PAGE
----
Terrorism has no end. If one guy is allowed to paralyze a region of 1 million people, what happens the next time and the time after that?…Yes, we can be safe, really safe, just as we were on Friday…It’s a price that’s far too high to pay.
Now questions are being raised about the extent to which the search operation represented law enforcement overkill, about the shortcomings in the Massachusetts and federal security arrangements and what the reaction to the bombings suggests about the country’s mind set.
But what about the mindset of those parts of the world which have been at the receiving end of US impunity?
In the week before the Boston bombing, McClatchy Newspapers released the results of its investigation into drone strikes which demonstrated that the so-called targeted killings were hardly limited to “specific senior operational leaders of al Qaida and associated forces” involved in the Sept. 11, 2001” as the Administration frequently claimed.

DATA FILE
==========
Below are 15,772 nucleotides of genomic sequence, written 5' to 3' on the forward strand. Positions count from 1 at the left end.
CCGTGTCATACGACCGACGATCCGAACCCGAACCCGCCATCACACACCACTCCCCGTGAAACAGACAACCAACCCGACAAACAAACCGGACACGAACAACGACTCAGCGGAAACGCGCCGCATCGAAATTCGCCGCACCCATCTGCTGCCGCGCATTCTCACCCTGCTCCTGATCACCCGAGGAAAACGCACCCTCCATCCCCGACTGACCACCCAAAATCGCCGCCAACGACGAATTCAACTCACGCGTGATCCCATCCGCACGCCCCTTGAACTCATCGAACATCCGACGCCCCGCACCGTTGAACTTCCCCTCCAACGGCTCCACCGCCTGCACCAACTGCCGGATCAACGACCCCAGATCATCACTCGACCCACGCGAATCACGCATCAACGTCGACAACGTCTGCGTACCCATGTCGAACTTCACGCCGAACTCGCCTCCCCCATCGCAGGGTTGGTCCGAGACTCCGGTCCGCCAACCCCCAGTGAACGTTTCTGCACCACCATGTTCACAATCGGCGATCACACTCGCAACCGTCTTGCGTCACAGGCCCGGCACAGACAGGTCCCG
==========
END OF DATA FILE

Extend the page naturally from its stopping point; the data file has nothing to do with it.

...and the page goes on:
Undeterred, on April 14, the day before the Boston Marathon, the US resumed its drone attacks on North Waziristan. In Yemen, the targeted killing lull was brought to an end with strikes on April 17 and 21.
With all eyes on Boston, virtually no attention was paid to the visit to Washington by Peter Mauer, the head of the International Red Cross, an organization that generally does not issue public statements. But this time Mauer addressed a press conference and warned the White House that “if a drone is used in a country where there is no armed conflict… there is a problem.” The next day Pakistan was subjected to a further drone strike.
Mauer’s visit reinforced the message of a letter sent to President Obama by the ACLU and nine other human rights and civil liberties groups urging him to “publicly disclose key targeted killing standards and criteria; ensure that US lethal force operations abroad comply with international law; enable meaningful congressional oversight and judicial review; and ensure effective investigations, tracking and response to civilian harm.”